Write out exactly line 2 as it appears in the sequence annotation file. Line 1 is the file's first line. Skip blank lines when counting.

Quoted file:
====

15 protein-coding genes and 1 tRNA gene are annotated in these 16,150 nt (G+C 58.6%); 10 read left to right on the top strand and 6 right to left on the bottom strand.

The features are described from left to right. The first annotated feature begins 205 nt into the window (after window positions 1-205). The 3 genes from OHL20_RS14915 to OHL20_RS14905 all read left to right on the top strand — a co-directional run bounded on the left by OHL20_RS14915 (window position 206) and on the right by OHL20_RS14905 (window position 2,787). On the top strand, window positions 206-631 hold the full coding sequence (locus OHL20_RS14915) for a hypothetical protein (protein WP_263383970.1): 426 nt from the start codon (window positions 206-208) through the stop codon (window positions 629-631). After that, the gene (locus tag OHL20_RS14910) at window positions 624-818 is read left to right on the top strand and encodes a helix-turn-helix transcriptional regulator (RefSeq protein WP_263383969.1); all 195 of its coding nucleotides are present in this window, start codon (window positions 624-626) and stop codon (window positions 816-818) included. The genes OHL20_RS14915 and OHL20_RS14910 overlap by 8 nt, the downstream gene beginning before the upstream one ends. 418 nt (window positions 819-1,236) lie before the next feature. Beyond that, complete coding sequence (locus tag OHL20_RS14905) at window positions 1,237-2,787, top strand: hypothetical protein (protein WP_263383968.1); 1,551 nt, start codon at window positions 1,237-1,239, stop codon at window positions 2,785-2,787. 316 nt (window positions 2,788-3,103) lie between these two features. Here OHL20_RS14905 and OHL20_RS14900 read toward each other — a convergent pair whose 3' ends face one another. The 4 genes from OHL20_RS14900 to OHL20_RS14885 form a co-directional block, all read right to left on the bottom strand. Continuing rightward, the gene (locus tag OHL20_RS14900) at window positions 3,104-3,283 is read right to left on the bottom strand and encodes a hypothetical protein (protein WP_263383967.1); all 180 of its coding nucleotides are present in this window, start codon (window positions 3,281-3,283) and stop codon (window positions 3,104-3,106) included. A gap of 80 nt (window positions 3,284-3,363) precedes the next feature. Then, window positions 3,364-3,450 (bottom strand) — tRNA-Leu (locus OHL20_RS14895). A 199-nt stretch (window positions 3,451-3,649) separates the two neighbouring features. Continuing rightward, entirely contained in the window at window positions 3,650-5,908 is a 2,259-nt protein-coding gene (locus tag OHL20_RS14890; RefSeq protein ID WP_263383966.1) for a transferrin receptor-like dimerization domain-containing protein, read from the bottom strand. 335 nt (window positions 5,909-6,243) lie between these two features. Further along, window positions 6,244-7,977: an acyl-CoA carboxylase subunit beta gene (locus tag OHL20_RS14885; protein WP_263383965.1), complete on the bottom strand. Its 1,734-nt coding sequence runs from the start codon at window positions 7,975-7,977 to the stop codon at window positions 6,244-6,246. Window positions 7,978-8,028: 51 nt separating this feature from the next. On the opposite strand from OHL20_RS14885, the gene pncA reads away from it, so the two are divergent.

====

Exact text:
The features are described from left to right. The first annotated feature begins 205 nt into the window (after window positions 1-205). The 3 genes from OHL20_RS14915 to OHL20_RS14905 all read left to right on the top strand — a co-directional run bounded on the left by OHL20_RS14915 (window position 206) and on the right by OHL20_RS14905 (window position 2,787). On the top strand, window positions 206-631 hold the full coding sequence (locus OHL20_RS14915) for a hypothetical protein (protein WP_263383970.1): 426 nt from the start codon (window positions 206-208) through the stop codon (window positions 629-631). After that, the gene (locus tag OHL20_RS14910) at window positions 624-818 is read left to right on the top strand and encodes a helix-turn-helix transcriptional regulator (RefSeq protein WP_263383969.1); all 195 of its coding nucleotides are present in this window, start codon (window positions 624-626) and stop codon (window positions 816-818) included. The genes OHL20_RS14915 and OHL20_RS14910 overlap by 8 nt, the downstream gene beginning before the upstream one ends. 418 nt (window positions 819-1,236) lie before the next feature. Beyond that, complete coding sequence (locus tag OHL20_RS14905) at window positions 1,237-2,787, top strand: hypothetical protein (protein WP_263383968.1); 1,551 nt, start codon at window positions 1,237-1,239, stop codon at window positions 2,785-2,787. 316 nt (window positions 2,788-3,103) lie between these two features. Here OHL20_RS14905 and OHL20_RS14900 read toward each other — a convergent pair whose 3' ends face one another. The 4 genes from OHL20_RS14900 to OHL20_RS14885 form a co-directional block, all read right to left on the bottom strand. Continuing rightward, the gene (locus tag OHL20_RS14900) at window positions 3,104-3,283 is read right to left on the bottom strand and encodes a hypothetical protein (protein WP_263383967.1); all 180 of its coding nucleotides are present in this window, start codon (window positions 3,281-3,283) and stop codon (window positions 3,104-3,106) included. A gap of 80 nt (window positions 3,284-3,363) precedes the next feature. Then, window positions 3,364-3,450 (bottom strand) — tRNA-Leu (locus OHL20_RS14895). A 199-nt stretch (window positions 3,451-3,649) separates the two neighbouring features. Continuing rightward, entirely contained in the window at window positions 3,650-5,908 is a 2,259-nt protein-coding gene (locus tag OHL20_RS14890; RefSeq protein ID WP_263383966.1) for a transferrin receptor-like dimerization domain-containing protein, read from the bottom strand. 335 nt (window positions 5,909-6,243) lie between these two features. Further along, window positions 6,244-7,977: an acyl-CoA carboxylase subunit beta gene (locus tag OHL20_RS14885; protein WP_263383965.1), complete on the bottom strand. Its 1,734-nt coding sequence runs from the start codon at window positions 7,975-7,977 to the stop codon at window positions 6,244-6,246. Window positions 7,978-8,028: 51 nt separating this feature from the next. On the opposite strand from OHL20_RS14885, the gene pncA reads away from it, so the two are divergent.